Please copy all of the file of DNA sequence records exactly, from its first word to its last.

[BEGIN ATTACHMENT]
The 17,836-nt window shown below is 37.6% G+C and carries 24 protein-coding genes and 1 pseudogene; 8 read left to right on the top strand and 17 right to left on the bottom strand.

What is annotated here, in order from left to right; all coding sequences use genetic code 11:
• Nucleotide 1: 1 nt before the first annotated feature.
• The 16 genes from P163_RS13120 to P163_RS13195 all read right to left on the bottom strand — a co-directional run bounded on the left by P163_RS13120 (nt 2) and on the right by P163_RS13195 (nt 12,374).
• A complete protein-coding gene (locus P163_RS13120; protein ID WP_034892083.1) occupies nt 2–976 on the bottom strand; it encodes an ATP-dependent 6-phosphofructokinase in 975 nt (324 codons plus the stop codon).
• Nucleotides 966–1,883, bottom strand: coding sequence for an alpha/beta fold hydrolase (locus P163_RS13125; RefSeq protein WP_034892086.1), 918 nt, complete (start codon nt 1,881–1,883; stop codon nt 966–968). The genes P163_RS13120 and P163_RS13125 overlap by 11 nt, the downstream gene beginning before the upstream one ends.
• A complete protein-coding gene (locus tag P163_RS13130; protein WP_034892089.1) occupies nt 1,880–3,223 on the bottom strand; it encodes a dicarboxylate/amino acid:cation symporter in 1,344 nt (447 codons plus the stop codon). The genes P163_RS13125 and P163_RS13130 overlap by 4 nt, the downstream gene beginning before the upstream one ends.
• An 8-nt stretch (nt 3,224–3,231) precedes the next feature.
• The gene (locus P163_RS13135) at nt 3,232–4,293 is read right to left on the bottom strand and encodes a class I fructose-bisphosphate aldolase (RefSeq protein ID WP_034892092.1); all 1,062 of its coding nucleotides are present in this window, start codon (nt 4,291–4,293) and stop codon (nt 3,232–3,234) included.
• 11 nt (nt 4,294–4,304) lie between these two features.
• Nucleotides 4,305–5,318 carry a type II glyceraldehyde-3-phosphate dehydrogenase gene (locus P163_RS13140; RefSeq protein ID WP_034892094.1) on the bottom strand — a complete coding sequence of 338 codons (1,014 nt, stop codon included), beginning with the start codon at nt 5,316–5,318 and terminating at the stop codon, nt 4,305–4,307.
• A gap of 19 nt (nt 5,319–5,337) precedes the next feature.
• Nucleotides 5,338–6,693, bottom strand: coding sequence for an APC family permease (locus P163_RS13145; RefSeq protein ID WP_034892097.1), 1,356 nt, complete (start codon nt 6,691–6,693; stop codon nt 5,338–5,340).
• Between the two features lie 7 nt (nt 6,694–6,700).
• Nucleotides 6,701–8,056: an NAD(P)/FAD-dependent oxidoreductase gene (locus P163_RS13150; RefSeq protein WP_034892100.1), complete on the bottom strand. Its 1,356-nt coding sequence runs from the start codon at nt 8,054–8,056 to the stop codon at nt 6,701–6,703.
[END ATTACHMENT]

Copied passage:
The 17,836-nt window shown below is 37.6% G+C and carries 24 protein-coding genes and 1 pseudogene; 8 read left to right on the top strand and 17 right to left on the bottom strand.

What is annotated here, in order from left to right; all coding sequences use genetic code 11:
• Nucleotide 1: 1 nt before the first annotated feature.
• The 16 genes from P163_RS13120 to P163_RS13195 all read right to left on the bottom strand — a co-directional run bounded on the left by P163_RS13120 (nt 2) and on the right by P163_RS13195 (nt 12,374).
• A complete protein-coding gene (locus P163_RS13120; protein ID WP_034892083.1) occupies nt 2–976 on the bottom strand; it encodes an ATP-dependent 6-phosphofructokinase in 975 nt (324 codons plus the stop codon).
• Nucleotides 966–1,883, bottom strand: coding sequence for an alpha/beta fold hydrolase (locus P163_RS13125; RefSeq protein WP_034892086.1), 918 nt, complete (start codon nt 1,881–1,883; stop codon nt 966–968). The genes P163_RS13120 and P163_RS13125 overlap by 11 nt, the downstream gene beginning before the upstream one ends.
• A complete protein-coding gene (locus tag P163_RS13130; protein WP_034892089.1) occupies nt 1,880–3,223 on the bottom strand; it encodes a dicarboxylate/amino acid:cation symporter in 1,344 nt (447 codons plus the stop codon). The genes P163_RS13125 and P163_RS13130 overlap by 4 nt, the downstream gene beginning before the upstream one ends.
• An 8-nt stretch (nt 3,224–3,231) precedes the next feature.
• The gene (locus P163_RS13135) at nt 3,232–4,293 is read right to left on the bottom strand and encodes a class I fructose-bisphosphate aldolase (RefSeq protein ID WP_034892092.1); all 1,062 of its coding nucleotides are present in this window, start codon (nt 4,291–4,293) and stop codon (nt 3,232–3,234) included.
• 11 nt (nt 4,294–4,304) lie between these two features.
• Nucleotides 4,305–5,318 carry a type II glyceraldehyde-3-phosphate dehydrogenase gene (locus P163_RS13140; RefSeq protein ID WP_034892094.1) on the bottom strand — a complete coding sequence of 338 codons (1,014 nt, stop codon included), beginning with the start codon at nt 5,316–5,318 and terminating at the stop codon, nt 4,305–4,307.
• A gap of 19 nt (nt 5,319–5,337) precedes the next feature.
• Nucleotides 5,338–6,693, bottom strand: coding sequence for an APC family permease (locus P163_RS13145; RefSeq protein ID WP_034892097.1), 1,356 nt, complete (start codon nt 6,691–6,693; stop codon nt 5,338–5,340).
• Between the two features lie 7 nt (nt 6,694–6,700).
• Nucleotides 6,701–8,056: an NAD(P)/FAD-dependent oxidoreductase gene (locus P163_RS13150; RefSeq protein WP_034892100.1), complete on the bottom strand. Its 1,356-nt coding sequence runs from the start codon at nt 8,054–8,056 to the stop codon at nt 6,701–6,703.